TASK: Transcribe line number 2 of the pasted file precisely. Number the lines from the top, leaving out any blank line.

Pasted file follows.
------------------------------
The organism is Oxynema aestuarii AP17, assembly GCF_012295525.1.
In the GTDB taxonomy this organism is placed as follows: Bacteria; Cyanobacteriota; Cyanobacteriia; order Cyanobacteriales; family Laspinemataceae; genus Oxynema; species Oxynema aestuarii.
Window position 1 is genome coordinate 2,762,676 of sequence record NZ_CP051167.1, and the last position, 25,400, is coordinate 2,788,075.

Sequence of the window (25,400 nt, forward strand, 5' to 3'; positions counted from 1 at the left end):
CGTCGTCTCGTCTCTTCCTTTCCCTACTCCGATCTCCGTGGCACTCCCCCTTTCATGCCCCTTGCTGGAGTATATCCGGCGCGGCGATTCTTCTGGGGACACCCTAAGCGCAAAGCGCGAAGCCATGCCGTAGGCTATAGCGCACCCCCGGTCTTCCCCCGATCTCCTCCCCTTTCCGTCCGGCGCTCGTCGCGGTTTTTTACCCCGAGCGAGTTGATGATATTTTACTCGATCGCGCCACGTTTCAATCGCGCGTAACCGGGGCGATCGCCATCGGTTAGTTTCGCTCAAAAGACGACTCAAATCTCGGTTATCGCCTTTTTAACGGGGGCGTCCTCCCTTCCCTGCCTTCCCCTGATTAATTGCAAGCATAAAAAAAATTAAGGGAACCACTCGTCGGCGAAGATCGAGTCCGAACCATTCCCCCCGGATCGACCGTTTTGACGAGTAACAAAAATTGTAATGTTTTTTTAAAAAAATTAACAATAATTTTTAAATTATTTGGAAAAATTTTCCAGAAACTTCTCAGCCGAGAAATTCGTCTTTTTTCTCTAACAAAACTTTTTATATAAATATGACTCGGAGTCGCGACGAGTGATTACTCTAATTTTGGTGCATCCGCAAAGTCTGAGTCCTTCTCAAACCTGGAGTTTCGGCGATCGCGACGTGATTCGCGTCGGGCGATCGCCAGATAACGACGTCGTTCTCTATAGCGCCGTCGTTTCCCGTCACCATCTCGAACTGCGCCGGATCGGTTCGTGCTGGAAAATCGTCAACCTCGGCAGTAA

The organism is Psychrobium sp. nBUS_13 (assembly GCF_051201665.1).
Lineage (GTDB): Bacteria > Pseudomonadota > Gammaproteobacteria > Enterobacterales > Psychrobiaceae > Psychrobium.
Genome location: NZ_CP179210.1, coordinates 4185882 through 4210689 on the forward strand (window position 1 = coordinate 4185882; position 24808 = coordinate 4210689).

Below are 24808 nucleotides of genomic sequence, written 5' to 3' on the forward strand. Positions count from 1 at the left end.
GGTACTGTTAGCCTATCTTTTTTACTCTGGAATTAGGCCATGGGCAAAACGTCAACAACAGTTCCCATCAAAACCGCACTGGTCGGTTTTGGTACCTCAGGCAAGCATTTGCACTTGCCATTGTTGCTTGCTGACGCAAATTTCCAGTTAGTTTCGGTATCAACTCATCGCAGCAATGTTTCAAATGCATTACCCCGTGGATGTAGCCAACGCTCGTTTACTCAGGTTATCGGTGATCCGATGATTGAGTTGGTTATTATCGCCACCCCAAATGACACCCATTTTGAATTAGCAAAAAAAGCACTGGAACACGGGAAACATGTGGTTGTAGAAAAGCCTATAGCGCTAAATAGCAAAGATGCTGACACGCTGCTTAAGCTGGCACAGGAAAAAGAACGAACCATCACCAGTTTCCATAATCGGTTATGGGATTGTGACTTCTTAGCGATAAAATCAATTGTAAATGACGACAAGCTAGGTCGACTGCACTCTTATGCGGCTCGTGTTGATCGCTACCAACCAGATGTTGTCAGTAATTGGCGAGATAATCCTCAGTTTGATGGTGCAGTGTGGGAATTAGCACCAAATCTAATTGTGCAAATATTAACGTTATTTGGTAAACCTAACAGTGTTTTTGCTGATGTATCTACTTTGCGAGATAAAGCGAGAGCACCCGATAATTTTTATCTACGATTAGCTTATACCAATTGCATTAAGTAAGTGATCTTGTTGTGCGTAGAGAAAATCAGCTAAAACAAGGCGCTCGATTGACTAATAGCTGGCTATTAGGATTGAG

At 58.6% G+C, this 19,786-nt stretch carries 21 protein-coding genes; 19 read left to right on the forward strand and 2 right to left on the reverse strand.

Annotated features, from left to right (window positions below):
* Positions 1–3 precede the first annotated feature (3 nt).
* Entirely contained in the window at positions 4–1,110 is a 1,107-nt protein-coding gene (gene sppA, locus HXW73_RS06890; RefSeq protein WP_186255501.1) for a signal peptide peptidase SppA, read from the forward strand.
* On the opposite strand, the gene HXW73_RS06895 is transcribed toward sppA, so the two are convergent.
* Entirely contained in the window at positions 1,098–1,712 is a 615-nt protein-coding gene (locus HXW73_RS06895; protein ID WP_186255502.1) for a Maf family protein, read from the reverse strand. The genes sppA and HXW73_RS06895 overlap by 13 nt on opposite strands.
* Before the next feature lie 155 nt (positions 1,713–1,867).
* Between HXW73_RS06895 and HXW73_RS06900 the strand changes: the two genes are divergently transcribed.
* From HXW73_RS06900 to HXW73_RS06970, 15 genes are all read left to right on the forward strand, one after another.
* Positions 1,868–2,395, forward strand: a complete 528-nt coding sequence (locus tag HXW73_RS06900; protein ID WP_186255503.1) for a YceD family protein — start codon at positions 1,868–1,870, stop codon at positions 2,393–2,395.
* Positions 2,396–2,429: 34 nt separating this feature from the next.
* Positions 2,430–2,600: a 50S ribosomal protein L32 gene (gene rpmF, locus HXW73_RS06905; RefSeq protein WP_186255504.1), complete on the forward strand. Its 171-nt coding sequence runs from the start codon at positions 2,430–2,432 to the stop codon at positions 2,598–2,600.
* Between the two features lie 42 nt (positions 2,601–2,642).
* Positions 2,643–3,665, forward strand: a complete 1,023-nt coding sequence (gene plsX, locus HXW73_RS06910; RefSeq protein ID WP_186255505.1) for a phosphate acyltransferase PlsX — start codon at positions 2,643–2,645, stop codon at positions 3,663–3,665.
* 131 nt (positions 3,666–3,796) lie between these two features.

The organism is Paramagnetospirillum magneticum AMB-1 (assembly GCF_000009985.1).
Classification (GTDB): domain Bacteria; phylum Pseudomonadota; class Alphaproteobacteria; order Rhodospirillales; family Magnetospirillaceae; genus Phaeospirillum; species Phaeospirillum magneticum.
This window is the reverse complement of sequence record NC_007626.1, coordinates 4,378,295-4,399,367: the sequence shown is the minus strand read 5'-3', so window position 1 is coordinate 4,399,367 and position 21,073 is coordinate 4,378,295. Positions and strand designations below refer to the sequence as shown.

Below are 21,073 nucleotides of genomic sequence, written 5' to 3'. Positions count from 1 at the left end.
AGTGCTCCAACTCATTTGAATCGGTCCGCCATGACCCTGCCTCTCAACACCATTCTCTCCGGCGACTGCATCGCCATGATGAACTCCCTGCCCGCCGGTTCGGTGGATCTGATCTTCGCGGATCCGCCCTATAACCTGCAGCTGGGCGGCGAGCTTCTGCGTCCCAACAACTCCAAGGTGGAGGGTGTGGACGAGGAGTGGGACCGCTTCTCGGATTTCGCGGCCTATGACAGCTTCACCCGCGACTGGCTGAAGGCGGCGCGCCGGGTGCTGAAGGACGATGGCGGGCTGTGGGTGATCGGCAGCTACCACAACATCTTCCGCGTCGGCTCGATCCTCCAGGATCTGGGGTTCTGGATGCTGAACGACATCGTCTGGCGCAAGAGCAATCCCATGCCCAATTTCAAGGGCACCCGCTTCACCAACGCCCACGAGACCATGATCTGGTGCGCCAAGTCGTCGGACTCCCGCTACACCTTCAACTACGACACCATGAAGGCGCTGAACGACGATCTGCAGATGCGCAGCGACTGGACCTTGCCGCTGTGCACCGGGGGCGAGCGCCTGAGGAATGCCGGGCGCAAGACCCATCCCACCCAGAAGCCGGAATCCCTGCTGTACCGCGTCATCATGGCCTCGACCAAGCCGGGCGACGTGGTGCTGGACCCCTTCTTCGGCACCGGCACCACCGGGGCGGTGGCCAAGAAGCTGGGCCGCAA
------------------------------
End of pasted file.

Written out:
In the GTDB taxonomy this organism is placed as follows: Bacteria; Cyanobacteriota; Cyanobacteriia; order Cyanobacteriales; family Laspinemataceae; genus Oxynema; species Oxynema aestuarii.